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The research documented in this report was conducted as part of Phase VI of the Federal Highway Administration (FHWA) Evaluation of Low-Cost Safety improvements Pooled Fund Study (ELCSI–PFS). The FHWA established this pooled fund study in 2005 to conduct research on the effectiveness of the safety improvements identified by the National Cooperative Highway Research Program Report 500 Guides as part of the implementation of the American Association of State Highway and Transportation Officials Strategic Highway Safety Plan. The ELCSI-PFS studies provide a crash modification factor (CMF) and benefit-cost (BC) economic analysis for each of the targeted safety strategies identified as priorities by the pooled fund member states.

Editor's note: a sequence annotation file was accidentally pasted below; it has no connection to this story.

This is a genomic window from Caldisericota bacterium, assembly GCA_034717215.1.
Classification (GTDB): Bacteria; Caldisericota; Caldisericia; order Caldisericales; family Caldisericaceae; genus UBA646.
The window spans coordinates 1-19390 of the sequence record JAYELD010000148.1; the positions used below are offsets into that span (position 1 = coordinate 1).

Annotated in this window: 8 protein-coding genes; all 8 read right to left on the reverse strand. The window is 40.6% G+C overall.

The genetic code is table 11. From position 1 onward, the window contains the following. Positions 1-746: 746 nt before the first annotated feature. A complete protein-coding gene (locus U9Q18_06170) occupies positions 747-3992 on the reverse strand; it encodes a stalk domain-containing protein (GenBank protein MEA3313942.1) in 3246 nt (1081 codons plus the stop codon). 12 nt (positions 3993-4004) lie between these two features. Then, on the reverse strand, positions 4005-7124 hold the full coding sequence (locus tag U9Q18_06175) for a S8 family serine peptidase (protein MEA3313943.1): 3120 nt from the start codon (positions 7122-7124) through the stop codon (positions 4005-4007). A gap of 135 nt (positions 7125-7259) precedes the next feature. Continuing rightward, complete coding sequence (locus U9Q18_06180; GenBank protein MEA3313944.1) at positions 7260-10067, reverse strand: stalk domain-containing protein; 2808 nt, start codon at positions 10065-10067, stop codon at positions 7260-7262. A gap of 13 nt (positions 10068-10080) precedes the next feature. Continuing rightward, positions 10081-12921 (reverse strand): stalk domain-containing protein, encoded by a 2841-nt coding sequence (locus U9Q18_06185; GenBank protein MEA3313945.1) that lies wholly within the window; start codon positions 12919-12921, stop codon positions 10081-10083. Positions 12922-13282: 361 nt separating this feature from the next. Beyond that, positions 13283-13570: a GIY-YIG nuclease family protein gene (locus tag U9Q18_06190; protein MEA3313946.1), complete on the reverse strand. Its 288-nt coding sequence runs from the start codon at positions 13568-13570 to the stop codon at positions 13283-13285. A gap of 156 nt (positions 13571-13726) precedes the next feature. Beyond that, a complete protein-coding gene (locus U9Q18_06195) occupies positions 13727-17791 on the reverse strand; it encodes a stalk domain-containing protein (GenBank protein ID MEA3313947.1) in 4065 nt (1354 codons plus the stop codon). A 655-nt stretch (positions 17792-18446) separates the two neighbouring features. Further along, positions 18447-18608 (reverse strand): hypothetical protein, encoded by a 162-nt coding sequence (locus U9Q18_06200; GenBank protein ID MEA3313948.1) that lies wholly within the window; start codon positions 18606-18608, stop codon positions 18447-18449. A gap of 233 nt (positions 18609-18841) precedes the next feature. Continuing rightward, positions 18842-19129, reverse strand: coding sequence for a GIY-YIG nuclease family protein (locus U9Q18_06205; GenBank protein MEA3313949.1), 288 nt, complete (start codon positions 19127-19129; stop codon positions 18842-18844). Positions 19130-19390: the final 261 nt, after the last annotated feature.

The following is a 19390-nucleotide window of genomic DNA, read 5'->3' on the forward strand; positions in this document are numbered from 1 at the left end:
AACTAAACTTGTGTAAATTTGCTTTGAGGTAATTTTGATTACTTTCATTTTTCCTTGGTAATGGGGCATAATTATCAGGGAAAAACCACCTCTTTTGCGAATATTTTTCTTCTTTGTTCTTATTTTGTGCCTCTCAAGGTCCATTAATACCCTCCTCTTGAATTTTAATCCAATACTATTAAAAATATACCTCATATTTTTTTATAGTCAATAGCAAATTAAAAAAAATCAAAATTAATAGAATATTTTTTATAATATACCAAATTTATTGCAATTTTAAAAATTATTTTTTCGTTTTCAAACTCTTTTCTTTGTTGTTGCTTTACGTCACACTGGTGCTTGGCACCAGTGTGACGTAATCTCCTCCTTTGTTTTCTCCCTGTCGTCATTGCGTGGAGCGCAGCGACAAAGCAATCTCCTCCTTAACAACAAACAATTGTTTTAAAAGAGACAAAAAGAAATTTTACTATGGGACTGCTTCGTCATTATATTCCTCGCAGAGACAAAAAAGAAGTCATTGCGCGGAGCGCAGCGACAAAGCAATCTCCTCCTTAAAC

The intent of the study was to isolate the effects of various low cost pavement treatments on roadway safety. This was a retrospective study for pavement safety performance, looking back at crash data both before and after treatments were installed. Both flexible and rigid pavement treatments were analyzed, with the majority typically used for pavement preservation or minor rehabilitation purposes. Although state highway agencies recognize that most of these treatments generally improve pavement friction, they are not typically installed explicitly for safety improvement. The one exception is high friction surfacing, which is typically applied as a spot safety treatment. Under this effort, CMFs and BC ratios were developed for various low-cost pavement treatments.

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